Some IIJA funds will bolster existing programs that can help cities address climate change. Some of these program funds are administered through formula grants, which allocate funds to states according to a predetermined formula (using factors such as population). Just based on formula grants, California is slated to receive $10.3 billion to improve public transportation options and approximately $384 million for electric vehicle and charging infrastructure deployment over the next five years. The state will also be eligible for competitive grants to provide additional electric vehicle charging funds.
The Energy Efficiency and Conservation Block Grant is an example of competitive programs that assist local governments, states and territories, and tribal governments with implementing fossil fuel emissions reduction strategies that enhance energy efficiency in the transportation or building sector. In San Francisco, over 40 percent of the city’s emissions come from buildings. City leaders can look to these types of federal funding opportunities to achieve the Climate Action Plan’s strategy to fully transition buildings away from natural gas by installing efficient electric technologies such as heat pumps that run on clean electricity. For example, leaders can apply the federal Block Grant to bolster “targeted technical assistance for BIPOC and low-income owners and tenants” (CAP Action BO-2.9) by providing funds for incentives, rebates, and public financing options.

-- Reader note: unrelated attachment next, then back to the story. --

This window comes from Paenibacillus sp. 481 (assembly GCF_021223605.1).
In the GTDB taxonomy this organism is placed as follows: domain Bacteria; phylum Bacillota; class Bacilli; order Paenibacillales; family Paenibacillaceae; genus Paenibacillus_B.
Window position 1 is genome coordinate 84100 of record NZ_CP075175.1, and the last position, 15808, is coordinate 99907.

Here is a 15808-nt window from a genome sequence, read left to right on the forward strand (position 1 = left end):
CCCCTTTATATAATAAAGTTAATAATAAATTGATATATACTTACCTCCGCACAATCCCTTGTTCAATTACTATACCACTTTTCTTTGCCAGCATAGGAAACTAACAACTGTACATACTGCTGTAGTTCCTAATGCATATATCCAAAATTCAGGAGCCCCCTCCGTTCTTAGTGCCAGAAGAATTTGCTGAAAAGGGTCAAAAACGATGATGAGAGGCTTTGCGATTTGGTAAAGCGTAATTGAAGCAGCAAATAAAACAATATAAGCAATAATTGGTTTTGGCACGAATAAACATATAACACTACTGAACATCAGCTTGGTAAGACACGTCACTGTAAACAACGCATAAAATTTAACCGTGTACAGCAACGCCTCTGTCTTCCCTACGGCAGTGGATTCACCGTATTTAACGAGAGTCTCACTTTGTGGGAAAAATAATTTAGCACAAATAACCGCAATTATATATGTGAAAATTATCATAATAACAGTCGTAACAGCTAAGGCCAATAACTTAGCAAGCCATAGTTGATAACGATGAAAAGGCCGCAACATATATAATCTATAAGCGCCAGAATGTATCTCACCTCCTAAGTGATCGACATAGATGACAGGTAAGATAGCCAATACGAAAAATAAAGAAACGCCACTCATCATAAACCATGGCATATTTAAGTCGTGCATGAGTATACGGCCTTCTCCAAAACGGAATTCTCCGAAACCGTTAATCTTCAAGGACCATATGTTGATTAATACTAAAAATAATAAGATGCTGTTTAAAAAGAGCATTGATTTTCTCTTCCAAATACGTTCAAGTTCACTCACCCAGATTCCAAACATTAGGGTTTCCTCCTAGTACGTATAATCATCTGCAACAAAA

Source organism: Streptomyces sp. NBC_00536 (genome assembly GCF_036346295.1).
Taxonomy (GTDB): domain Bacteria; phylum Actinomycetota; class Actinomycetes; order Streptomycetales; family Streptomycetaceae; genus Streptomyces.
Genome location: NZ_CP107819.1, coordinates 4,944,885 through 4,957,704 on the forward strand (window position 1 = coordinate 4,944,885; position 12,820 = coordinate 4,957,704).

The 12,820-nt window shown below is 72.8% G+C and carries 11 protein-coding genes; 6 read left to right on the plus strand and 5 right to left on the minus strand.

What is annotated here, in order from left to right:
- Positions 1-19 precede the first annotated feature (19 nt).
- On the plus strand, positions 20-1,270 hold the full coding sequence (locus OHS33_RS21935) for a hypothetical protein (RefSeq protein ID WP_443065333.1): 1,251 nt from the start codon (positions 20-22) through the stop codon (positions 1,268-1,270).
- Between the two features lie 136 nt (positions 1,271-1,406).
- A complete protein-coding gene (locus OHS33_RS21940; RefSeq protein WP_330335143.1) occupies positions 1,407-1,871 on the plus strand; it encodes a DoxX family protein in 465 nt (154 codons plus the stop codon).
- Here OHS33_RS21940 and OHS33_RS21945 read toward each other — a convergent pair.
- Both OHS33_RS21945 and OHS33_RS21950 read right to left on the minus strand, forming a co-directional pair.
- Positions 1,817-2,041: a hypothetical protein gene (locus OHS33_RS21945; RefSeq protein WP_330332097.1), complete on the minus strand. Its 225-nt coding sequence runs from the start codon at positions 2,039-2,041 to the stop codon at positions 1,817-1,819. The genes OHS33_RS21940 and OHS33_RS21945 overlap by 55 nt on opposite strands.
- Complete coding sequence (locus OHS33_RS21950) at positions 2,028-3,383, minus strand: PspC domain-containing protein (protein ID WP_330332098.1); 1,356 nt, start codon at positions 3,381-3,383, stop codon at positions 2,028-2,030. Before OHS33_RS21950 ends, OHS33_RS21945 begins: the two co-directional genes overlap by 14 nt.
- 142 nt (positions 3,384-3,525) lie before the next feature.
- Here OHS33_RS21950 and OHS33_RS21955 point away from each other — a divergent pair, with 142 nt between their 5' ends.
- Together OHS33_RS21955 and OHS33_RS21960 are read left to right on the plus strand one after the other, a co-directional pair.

For an example of how formula grant programs operate, let’s examine the Surface Transportation Block Grant Program. It is an existing program that allocates money to state governments, which then direct the funds to eligible recipients for highway, bridge, and tunnel projects on any public road, as well as pedestrian and bicycle infrastructure or transportation capital projects. As defined by the law, states must direct 55 percent of Surface Transportation Block Grant funds to cities with populations larger than 200,000, while 45 percent of the funds may be directed to any region of the state. Formula grants may offer more certainty than competitive grant programs, but available funding can still vary in the long term as conditions change (e.g., population growth or decline).
Inflation Reduction Act